Life presents us with some very large decisions: where to live, whom to marry, whether to have children. Is there any reason to believe that we make these choices wisely?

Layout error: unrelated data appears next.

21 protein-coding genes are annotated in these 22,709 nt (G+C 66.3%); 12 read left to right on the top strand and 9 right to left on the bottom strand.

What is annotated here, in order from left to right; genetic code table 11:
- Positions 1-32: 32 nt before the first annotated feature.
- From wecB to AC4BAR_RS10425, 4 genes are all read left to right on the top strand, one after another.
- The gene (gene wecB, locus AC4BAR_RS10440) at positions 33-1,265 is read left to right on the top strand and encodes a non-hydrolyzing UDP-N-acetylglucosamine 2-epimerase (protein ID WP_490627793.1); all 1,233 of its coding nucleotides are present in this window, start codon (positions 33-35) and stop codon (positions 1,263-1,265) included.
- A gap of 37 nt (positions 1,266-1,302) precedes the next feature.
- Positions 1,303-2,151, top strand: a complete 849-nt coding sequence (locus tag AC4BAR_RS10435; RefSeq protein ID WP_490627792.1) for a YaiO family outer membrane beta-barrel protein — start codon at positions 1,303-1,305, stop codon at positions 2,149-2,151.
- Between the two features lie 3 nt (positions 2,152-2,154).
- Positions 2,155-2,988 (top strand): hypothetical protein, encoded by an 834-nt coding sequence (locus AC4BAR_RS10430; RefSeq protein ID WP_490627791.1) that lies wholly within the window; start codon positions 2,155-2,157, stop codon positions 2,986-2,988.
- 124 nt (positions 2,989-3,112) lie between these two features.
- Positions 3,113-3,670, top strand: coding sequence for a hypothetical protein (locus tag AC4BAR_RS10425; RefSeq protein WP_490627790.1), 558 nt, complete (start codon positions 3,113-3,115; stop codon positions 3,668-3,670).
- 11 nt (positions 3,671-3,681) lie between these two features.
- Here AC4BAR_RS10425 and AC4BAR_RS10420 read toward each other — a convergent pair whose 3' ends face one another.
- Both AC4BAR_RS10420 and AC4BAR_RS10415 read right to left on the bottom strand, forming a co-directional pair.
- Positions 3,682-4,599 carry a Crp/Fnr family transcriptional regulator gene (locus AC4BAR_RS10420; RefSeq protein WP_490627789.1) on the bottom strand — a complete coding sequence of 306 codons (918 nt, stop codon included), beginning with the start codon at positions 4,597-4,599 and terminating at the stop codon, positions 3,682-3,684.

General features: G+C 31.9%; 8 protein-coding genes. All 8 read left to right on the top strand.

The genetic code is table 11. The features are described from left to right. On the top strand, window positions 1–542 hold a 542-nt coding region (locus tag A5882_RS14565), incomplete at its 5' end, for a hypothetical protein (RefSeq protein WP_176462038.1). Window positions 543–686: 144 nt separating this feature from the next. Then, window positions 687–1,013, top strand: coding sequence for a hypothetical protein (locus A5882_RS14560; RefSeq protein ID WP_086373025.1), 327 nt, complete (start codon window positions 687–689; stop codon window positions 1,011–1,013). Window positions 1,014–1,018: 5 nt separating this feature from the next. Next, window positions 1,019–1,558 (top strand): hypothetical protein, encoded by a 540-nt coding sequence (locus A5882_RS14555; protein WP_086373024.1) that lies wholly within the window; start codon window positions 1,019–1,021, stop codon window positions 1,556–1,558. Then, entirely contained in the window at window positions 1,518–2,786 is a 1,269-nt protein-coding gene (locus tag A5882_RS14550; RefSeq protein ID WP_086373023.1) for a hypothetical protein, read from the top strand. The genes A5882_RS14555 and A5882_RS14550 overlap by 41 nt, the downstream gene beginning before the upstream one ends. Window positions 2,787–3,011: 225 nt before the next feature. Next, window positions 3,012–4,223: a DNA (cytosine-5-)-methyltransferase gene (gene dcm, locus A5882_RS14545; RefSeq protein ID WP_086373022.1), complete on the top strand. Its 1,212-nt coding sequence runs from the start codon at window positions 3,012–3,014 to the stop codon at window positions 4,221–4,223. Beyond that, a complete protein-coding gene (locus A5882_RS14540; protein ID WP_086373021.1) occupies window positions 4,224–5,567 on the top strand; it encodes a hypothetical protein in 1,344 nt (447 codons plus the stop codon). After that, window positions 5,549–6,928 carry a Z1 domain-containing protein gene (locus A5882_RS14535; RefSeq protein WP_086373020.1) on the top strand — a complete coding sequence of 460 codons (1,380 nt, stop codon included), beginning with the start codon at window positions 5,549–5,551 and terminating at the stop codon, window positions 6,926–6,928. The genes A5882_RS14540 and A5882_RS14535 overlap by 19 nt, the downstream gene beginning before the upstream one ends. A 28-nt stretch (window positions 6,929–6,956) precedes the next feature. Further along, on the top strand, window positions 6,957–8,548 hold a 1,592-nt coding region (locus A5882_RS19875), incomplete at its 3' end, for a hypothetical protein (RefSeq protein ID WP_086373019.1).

Don’t come to an economist for the answers. When it comes to choice, classical economics leaps to the punch line and works backwards: if both Betty Sue and Sally Ann are willing to marry you and you chose Betty Sue, the economist can only conclude that you preferred Betty Sue. Whether the marriage made you happy, or you were right to choose her, is none of the economist’s business. Game theory, for instance, may tell you how to get what you choose, but not how to choose.
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